Tuesday, December 28, 2010

OIG Releases “Questionable Billing By Skilled Nursing Facilities” Report

Recently, the Office of Inspector General (OIG) released a report focusing on skilled nursing facilities’ (SNFs) billing practices for Medicare Part A payments. The report, “Questionable Billing By Skilled Nursing Facilities,” found that between 2006 – 2008, SNFs increasingly billed for higher paying Resource Utilization Groups (RUGs)—the classification groups of Medicare beneficiaries, based on care and resource needs—even though beneficiaries’ diagnoses at admission remained the same. It also found that for-profit SNFs were more likely than nonprofit SNFs to bill for higher paying RUGs.

The findings of the OIG report speak to the increasing medical complexity of patients receiving post-acute care in our nation’s nursing and rehabilitation facilities. A key driver of this increase in medical complexity is that these facilities are now the dominant provider of post-hospitalization services in the Medicare program. Take, for example, the findings of the 2009 Annual Quality Report:
  • In 2006, hospitals discharged approximately 4 million Medicare cases to post-acute settings, of which over 50 percent went to nursing and rehabilitation facilities.
  • From 2000 to 2006, there has been a 15 percent increase in the share of Medicare patients admitted to nursing and rehabilitation facilities. These post-hospitalization patients have a wide range of medical and rehabilitation needs.
  • The percent of nursing facility patients receiving rehabilitative care increased from 77 percent in 2003 to 81 percent in 2005 and to 87 percent in 2007.
According to the 2010 report, over 50 percent of Medicare patients treated in nursing facilities have a “major extreme severity of illness,” and nursing facilities provide care to these patients in the lowest-cost institutional setting. In addition, since 2003, there has been an annual increase in the percentage of Medicare beneficiaries discharged to the community in 100 days.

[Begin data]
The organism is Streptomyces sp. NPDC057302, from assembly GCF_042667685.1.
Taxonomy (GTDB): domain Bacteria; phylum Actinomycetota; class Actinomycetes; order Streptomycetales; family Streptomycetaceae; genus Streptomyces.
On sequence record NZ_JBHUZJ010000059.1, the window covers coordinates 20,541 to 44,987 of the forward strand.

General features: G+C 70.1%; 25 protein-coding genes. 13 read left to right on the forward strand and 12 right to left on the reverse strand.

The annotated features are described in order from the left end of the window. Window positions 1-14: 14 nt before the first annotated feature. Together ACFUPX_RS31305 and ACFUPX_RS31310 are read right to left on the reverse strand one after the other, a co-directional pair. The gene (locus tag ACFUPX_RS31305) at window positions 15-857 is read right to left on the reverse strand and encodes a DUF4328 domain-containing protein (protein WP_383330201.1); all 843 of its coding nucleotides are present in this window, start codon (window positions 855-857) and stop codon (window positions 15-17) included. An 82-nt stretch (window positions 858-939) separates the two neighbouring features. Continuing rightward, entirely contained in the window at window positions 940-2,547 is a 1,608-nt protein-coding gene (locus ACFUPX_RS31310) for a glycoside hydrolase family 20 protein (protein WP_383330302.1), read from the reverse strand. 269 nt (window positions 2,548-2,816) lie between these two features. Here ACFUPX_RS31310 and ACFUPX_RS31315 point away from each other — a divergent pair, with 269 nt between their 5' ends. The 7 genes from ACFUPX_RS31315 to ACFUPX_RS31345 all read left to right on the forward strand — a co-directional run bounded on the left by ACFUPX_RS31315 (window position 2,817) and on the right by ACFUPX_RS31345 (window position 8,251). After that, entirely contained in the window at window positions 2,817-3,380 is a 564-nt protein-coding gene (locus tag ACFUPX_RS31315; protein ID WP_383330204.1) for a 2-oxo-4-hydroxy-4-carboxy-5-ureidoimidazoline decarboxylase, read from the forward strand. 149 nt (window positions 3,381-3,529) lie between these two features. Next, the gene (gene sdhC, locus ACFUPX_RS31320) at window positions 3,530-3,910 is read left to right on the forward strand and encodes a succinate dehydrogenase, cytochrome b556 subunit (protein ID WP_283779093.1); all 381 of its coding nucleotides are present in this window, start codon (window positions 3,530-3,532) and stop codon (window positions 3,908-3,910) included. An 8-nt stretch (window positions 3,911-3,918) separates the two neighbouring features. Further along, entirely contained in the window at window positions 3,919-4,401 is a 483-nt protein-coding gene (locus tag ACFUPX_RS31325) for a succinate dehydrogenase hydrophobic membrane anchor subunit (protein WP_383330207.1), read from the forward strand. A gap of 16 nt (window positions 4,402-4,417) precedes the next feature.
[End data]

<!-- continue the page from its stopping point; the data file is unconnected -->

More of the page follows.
Because the patient population consists of more medically complex patients, their care is placed in a higher RUG designation. Moving forward into 2011, AHCA/NCAL will continue to work cooperatively with providers, lawmakers and the regulatory community to ensure that positive trends, like increasing the number of patients that return home, continue to advance.

2 comments:

DayBreak Ventures said...

Interesting that MRU’s are restricted in who they can admit for their “entensive ” services, leaving many complex pts relying in SNF’s. Now after that shift for joint pts and the like, we are questioned on the efficacy of treatment regimes in SNFs.
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jabroon piece said...

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It is important to look into the excellent of proper care these houses offer. The main purpose of nursing facilities is to offer a relaxed place for the older people to remain.

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